1. Anonymous Coward
        Anonymous Coward

        @kryptonaut - Re: The cost of adblocking

        Au contraire, let it happen! Anything that significantly hurts the ad industry is good for me :)

      2. Roland6 Silver badge

        Re: The cost of adblocking @Kryptonaut

        The people who actually lose out are the content providers who would have been paid by the advertisers.

        Yes there will be losers, but there will also be winners. Basically, for the vast majority of websites, a business plan based on ad-supported revenues is not a long-term business plan.

        If you don't believe me, I suggest you seek out tables of ad revenue, from memory there are only a handful of sites that earn $Bn's from ad's and you don't have to go far into the 100+ ranked websites to hit sites earning less than $1M... As you can perhaps gather the ad industry has little interest in such tables being widely published, hence why you have to seek the information out and deduce it from ad analytics websites.

      3. nijam

        Re: The cost of adblocking

        > Their hope/expectation is that those costs will be recouped by serving a few ads.

        And there, in a nutshell, is the flaw. It's a foolish hope, and it's a pity there isn't some way for us to educate them more gently. And as another commentard has pointed out, for all but a few sites, ad income will be negligible.

    2. jason 7
      Happy

      Spot On

      A site I use regularly does a cash drive every year to drum up funds for it so they don't have to use ad networks. All the money goes direct to them. No one else (well maybe PayPal) involved. I chuck them $20 a year.

  6. Aristotles slow and dimwitted horse Silver badge

    If we are talking "ethics" let's just draw our lines clearly...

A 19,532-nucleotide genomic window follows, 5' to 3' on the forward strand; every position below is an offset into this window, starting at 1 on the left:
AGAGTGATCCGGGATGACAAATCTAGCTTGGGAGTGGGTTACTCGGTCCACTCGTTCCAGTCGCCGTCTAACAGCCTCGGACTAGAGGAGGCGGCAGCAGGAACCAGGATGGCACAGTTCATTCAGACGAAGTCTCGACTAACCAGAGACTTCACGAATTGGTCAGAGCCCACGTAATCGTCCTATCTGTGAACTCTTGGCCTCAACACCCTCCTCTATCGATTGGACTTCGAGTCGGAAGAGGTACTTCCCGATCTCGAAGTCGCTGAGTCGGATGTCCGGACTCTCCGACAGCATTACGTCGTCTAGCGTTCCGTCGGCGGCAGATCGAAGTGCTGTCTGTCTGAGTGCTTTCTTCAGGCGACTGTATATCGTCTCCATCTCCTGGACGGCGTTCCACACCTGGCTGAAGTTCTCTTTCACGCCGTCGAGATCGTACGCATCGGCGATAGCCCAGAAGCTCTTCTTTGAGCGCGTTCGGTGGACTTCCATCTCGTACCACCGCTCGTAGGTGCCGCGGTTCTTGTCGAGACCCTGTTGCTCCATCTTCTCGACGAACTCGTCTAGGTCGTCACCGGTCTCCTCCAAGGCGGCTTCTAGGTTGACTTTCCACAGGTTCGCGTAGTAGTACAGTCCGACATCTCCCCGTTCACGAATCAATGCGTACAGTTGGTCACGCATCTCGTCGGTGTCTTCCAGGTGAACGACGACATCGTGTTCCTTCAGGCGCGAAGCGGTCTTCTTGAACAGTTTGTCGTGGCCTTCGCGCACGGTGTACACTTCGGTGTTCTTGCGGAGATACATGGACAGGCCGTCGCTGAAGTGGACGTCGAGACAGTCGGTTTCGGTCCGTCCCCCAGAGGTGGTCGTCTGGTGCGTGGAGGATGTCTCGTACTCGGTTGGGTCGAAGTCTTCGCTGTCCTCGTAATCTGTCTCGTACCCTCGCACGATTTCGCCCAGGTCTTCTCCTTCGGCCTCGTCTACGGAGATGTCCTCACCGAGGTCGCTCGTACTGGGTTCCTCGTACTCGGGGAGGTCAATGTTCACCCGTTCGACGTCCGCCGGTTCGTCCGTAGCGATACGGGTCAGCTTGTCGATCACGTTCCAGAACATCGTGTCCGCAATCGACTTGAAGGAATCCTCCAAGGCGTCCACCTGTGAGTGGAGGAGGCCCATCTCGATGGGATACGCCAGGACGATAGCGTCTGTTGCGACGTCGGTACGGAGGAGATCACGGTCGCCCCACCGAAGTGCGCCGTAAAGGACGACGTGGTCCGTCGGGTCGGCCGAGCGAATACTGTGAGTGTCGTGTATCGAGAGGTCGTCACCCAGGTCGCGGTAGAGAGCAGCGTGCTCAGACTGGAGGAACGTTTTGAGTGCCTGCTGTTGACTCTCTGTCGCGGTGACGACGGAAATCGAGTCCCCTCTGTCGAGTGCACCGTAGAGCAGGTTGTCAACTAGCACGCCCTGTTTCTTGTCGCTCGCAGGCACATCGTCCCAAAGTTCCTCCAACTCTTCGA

Re : “ethical ad blocking”

    There is absolutely nothing "un-ethical" about ad-blocking.

    Thanks.

    1. Anonymous Coward
      Anonymous Coward

      Re: If we are talking "ethics" let's just draw our lines clearly...

      Well, not entirely - publishers are offering you content, with the understanding that you'll get served some advertising in order to pay for it. If you don't want to take that deal then the "ethical" solution is to quit browsing their site, rather than using adblockers to consume their content for free.

      I get that ads can be fscking annoying, but if everybody blocks them and revenue streams dry up, then you'll potentially start losing content as it starts costing folk to provide it without any return.

      This is a crappy solution - who the hell is going to be interested in a 70/30 split with some random middleman? - but there has to be *some* mechanism for content providers to cover their costs.

      (anon because around here, suggesting ads are a necessary evil is about as socially acceptable as saying you like Win10)

      1. Mark 85 Silver badge

        Re: If we are talking "ethics" let's just draw our lines clearly...

        The content providers can push back on the advertisers. Have a standard and only accept ads that meet that standard. Just because an ad agency is offering money, doesn't mean that the ads don't need to be acceptable to the content provider. Newspapers, radio and TV used to do this in the past.